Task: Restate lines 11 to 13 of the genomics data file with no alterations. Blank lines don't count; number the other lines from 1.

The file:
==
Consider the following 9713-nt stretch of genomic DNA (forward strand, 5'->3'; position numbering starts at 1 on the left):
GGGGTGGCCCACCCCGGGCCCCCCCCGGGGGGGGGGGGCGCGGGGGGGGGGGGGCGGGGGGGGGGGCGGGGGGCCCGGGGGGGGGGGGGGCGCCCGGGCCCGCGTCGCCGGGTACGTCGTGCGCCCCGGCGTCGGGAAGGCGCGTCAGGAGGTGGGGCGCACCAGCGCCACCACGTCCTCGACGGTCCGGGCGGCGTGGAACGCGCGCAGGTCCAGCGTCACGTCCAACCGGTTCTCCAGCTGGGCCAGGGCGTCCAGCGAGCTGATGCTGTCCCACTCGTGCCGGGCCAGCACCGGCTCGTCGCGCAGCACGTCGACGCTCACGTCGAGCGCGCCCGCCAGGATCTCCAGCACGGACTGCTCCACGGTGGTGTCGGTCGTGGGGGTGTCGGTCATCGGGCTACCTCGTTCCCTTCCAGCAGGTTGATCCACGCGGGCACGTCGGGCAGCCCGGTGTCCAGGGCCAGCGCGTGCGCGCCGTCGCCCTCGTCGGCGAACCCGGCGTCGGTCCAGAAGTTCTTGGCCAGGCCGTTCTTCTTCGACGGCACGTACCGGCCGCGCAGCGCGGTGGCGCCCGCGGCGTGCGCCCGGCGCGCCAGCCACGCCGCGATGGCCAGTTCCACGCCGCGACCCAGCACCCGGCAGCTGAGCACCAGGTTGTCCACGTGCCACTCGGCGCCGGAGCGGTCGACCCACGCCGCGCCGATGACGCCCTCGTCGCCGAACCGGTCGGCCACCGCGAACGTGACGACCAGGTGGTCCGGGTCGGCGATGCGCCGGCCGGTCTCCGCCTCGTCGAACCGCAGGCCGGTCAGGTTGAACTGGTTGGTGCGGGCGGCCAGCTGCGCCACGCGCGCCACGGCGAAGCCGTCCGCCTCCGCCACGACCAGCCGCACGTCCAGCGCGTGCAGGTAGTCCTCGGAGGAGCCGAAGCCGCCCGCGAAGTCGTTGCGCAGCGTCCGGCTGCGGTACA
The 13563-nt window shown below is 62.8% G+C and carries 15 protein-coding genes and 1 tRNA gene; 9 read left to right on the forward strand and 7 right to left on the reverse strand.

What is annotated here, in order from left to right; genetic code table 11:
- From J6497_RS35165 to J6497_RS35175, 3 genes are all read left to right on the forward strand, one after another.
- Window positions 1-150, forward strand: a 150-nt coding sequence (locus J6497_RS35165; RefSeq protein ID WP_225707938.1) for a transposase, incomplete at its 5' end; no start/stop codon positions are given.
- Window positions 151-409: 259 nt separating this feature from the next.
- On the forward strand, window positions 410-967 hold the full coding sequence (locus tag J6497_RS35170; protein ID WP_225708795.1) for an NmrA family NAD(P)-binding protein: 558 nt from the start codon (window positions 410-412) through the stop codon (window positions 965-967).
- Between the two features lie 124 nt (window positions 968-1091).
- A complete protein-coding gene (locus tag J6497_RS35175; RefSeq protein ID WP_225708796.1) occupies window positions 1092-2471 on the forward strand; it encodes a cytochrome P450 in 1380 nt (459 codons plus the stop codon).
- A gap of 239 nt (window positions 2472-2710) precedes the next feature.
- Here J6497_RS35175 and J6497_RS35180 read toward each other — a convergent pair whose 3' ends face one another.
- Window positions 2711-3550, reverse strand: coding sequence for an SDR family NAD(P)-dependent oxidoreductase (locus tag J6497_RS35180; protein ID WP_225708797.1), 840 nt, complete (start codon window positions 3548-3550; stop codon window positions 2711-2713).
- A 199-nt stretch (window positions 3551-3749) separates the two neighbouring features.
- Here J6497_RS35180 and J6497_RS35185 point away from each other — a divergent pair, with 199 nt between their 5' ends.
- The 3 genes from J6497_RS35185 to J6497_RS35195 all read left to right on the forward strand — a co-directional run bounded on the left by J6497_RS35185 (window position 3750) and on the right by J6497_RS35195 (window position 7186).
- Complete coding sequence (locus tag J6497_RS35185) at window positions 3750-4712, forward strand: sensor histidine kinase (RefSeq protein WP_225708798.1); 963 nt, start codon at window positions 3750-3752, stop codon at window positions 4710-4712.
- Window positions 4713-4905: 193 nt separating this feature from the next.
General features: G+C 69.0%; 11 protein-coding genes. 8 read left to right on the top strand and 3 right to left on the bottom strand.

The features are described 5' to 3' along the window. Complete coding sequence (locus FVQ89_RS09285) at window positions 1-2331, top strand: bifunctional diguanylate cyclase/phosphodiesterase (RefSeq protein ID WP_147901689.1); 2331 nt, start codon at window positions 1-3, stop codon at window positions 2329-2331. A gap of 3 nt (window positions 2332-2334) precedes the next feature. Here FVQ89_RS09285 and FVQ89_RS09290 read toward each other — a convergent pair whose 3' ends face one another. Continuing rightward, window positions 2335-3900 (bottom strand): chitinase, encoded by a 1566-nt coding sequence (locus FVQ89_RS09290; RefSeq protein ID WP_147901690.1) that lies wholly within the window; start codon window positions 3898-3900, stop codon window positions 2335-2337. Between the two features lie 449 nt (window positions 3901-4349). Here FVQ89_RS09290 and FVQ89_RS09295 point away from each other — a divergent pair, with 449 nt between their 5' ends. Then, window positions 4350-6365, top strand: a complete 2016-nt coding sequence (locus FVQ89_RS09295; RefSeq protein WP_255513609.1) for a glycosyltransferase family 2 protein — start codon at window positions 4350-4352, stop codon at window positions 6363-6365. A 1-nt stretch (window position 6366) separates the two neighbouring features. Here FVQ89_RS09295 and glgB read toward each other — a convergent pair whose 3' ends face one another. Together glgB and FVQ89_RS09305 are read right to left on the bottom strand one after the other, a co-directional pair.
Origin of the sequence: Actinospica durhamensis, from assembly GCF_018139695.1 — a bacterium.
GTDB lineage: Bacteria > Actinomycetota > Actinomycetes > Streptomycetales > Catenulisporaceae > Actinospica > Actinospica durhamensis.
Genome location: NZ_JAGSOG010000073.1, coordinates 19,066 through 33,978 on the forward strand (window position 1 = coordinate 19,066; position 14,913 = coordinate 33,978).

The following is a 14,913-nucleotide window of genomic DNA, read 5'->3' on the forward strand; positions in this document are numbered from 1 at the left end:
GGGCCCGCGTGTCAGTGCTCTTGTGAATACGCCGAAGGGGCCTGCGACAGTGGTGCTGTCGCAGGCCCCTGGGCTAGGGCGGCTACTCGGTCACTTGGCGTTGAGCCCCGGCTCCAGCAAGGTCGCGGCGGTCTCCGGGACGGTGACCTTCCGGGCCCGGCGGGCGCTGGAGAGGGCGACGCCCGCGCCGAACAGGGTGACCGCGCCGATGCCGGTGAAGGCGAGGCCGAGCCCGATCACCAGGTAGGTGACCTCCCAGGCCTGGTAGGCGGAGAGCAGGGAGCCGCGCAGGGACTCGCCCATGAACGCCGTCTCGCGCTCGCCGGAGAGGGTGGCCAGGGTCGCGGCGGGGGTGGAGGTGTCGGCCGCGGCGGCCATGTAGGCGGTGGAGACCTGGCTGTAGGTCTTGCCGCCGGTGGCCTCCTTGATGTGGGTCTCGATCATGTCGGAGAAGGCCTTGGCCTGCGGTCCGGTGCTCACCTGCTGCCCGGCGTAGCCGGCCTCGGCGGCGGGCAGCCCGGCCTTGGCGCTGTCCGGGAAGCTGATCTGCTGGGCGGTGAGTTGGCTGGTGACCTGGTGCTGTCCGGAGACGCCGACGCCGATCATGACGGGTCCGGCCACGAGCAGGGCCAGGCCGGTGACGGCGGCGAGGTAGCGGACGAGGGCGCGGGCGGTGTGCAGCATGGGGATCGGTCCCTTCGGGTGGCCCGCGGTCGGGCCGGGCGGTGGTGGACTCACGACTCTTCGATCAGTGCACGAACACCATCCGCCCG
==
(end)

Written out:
- A gap of 239 nt (window positions 2472-2710) precedes the next feature.
- Here J6497_RS35175 and J6497_RS35180 read toward each other — a convergent pair whose 3' ends face one another.
- Window positions 2711-3550, reverse strand: coding sequence for an SDR family NAD(P)-dependent oxidoreductase (locus tag J6497_RS35180; protein ID WP_225708797.1), 840 nt, complete (start codon window positions 3548-3550; stop codon window positions 2711-2713).